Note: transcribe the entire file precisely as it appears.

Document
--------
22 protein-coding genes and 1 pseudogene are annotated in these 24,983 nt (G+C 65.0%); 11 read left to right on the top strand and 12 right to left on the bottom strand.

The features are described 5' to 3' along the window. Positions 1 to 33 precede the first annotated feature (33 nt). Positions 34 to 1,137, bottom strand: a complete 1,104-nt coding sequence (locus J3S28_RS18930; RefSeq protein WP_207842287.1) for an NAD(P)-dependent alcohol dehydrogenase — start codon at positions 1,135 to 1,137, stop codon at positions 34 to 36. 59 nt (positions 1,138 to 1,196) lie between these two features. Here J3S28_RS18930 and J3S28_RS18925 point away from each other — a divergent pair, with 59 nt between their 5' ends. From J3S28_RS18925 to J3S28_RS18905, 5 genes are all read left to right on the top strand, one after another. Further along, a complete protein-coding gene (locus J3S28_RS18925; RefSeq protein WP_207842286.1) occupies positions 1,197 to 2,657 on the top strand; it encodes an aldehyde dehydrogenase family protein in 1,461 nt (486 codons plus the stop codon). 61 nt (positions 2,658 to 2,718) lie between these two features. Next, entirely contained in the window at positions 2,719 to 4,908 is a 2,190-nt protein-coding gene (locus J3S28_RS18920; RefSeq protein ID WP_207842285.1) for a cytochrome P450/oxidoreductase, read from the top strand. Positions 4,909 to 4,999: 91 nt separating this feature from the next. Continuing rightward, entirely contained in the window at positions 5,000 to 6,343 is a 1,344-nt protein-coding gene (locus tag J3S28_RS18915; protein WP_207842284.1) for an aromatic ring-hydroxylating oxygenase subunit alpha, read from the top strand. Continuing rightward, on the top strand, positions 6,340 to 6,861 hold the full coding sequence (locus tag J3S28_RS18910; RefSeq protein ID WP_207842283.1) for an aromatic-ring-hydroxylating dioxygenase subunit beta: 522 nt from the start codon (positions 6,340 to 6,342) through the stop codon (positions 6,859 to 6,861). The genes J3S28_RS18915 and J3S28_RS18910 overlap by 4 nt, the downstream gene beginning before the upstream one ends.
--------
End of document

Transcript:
22 protein-coding genes and 1 pseudogene are annotated in these 24,983 nt (G+C 65.0%); 11 read left to right on the top strand and 12 right to left on the bottom strand.

The features are described 5' to 3' along the window. Positions 1 to 33 precede the first annotated feature (33 nt). Positions 34 to 1,137, bottom strand: a complete 1,104-nt coding sequence (locus J3S28_RS18930; RefSeq protein WP_207842287.1) for an NAD(P)-dependent alcohol dehydrogenase — start codon at positions 1,135 to 1,137, stop codon at positions 34 to 36. 59 nt (positions 1,138 to 1,196) lie between these two features. Here J3S28_RS18930 and J3S28_RS18925 point away from each other — a divergent pair, with 59 nt between their 5' ends. From J3S28_RS18925 to J3S28_RS18905, 5 genes are all read left to right on the top strand, one after another. Further along, a complete protein-coding gene (locus J3S28_RS18925; RefSeq protein WP_207842286.1) occupies positions 1,197 to 2,657 on the top strand; it encodes an aldehyde dehydrogenase family protein in 1,461 nt (486 codons plus the stop codon). 61 nt (positions 2,658 to 2,718) lie between these two features. Next, entirely contained in the window at positions 2,719 to 4,908 is a 2,190-nt protein-coding gene (locus J3S28_RS18920; RefSeq protein ID WP_207842285.1) for a cytochrome P450/oxidoreductase, read from the top strand. Positions 4,909 to 4,999: 91 nt separating this feature from the next. Continuing rightward, entirely contained in the window at positions 5,000 to 6,343 is a 1,344-nt protein-coding gene (locus tag J3S28_RS18915; protein WP_207842284.1) for an aromatic ring-hydroxylating oxygenase subunit alpha, read from the top strand. Continuing rightward, on the top strand, positions 6,340 to 6,861 hold the full coding sequence (locus tag J3S28_RS18910; RefSeq protein ID WP_207842283.1) for an aromatic-ring-hydroxylating dioxygenase subunit beta: 522 nt from the start codon (positions 6,340 to 6,342) through the stop codon (positions 6,859 to 6,861). The genes J3S28_RS18915 and J3S28_RS18910 overlap by 4 nt, the downstream gene beginning before the upstream one ends.